CCTV Systems Explained
CCTV can be another added deterrent against criminals. CCTV has been a common fixture in shops, pubs, car parks and other public places for years. Now, thanks to easier installation and falling prices, it’s becoming an increasingly popular choice for domestic and commercial premises. CCTV is just one line of defence against crime and works best when combined with other measures, such as Intruder Alarms.
Access Control Systems.
Take a look at our guides to intruder alarm types and access control systems to find out more about making your home and work place fully secure.There are plenty of CCTV options if you want to keep an eye on your property.
IP CCTV System
These are cameras that use your network or internet portal to send images to your computer’s router, allowing you to access the footage over the internet from remote locations.
Hard Wired CCTV Cameras
These are the most common types of cameras. Each Camera has a signal cable and power cable connected to it. These cameras can be fitted internally or externally around your premises.
Storing CCTV Images
Most CCTV systems use a PC hard drive or standalone digital video recorder (DVR). The main advantage of PC-connected systems is that they often come with software to view the images. Some DVR-based systems also have this facility. Make sure that your system allows you to store images in a widely used format, such as Mpeg, otherwise there may be problems if images need to be downloaded and viewed on other systems, such as those used by the police. In addition, make sure that if you get a camera that can record high-quality images, the PC or DVR can record them.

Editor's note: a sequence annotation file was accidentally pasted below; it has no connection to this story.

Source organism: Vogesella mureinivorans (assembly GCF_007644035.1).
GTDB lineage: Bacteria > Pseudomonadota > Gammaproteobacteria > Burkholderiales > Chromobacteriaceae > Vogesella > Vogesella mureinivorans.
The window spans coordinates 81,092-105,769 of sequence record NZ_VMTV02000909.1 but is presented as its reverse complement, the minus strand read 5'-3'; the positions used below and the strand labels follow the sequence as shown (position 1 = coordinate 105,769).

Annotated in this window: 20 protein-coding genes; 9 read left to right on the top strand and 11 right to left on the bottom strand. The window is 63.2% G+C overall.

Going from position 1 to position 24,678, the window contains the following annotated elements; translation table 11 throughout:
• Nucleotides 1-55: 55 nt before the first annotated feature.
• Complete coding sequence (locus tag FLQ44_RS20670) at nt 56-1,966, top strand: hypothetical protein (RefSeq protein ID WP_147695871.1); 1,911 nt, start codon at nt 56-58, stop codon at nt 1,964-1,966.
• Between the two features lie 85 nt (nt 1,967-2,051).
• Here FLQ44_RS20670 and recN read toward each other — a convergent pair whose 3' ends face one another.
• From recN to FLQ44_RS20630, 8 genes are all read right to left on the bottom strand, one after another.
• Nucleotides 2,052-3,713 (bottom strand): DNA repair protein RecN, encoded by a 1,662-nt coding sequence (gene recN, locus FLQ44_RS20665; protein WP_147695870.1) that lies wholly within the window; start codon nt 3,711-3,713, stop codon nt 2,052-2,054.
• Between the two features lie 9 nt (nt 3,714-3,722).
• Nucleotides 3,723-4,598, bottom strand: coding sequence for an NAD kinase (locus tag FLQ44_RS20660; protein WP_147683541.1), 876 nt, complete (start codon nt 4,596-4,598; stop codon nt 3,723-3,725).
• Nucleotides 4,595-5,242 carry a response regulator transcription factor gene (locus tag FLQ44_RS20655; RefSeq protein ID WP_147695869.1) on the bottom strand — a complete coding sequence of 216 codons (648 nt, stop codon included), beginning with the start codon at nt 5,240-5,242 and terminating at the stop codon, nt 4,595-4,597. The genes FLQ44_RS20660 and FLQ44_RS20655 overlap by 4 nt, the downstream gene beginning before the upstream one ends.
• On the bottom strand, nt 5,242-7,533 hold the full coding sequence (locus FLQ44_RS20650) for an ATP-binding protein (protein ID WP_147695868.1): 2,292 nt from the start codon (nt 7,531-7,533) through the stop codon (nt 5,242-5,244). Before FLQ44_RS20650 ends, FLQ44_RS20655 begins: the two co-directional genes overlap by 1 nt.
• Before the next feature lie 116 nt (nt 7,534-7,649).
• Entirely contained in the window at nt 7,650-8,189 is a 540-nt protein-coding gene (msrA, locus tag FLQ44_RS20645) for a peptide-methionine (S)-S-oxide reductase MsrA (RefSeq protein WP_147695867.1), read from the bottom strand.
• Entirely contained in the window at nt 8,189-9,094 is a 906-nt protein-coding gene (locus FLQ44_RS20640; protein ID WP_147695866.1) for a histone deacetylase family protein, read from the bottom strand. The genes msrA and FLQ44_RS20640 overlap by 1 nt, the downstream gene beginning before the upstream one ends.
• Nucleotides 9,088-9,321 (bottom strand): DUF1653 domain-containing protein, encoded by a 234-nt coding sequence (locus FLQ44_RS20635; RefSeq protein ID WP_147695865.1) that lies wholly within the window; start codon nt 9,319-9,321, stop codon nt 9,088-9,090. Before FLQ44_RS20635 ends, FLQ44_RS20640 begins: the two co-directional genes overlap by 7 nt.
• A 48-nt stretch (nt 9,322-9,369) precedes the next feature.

Some CCTV systems, such as IP ones, let you check images over the internet using a PC or smartphone. Other options include email or text notifications when cameras are activated.
Monochrome (black and white) CCTV cameras tend to be the most effective in low light, particularly when used with integral infrared illumination – a feature found on some cameras. It’s possible to use CCTV cameras that will film in colour during the day and switch to monochrome when it gets dark. These are called Day/Night cameras and are what we would recommend for most installations.
Some CCTV cameras have a sensor that turns them on when they detect movement. This can be handy if you want to reduce the amount of footage you’re storing.
CCTV and Privacy
If you’re thinking of getting a CCTV system for the outside of your property, you must comply with privacy laws. This means making sure that your cameras aren’t pointed at public space or other people’s houses or gardens.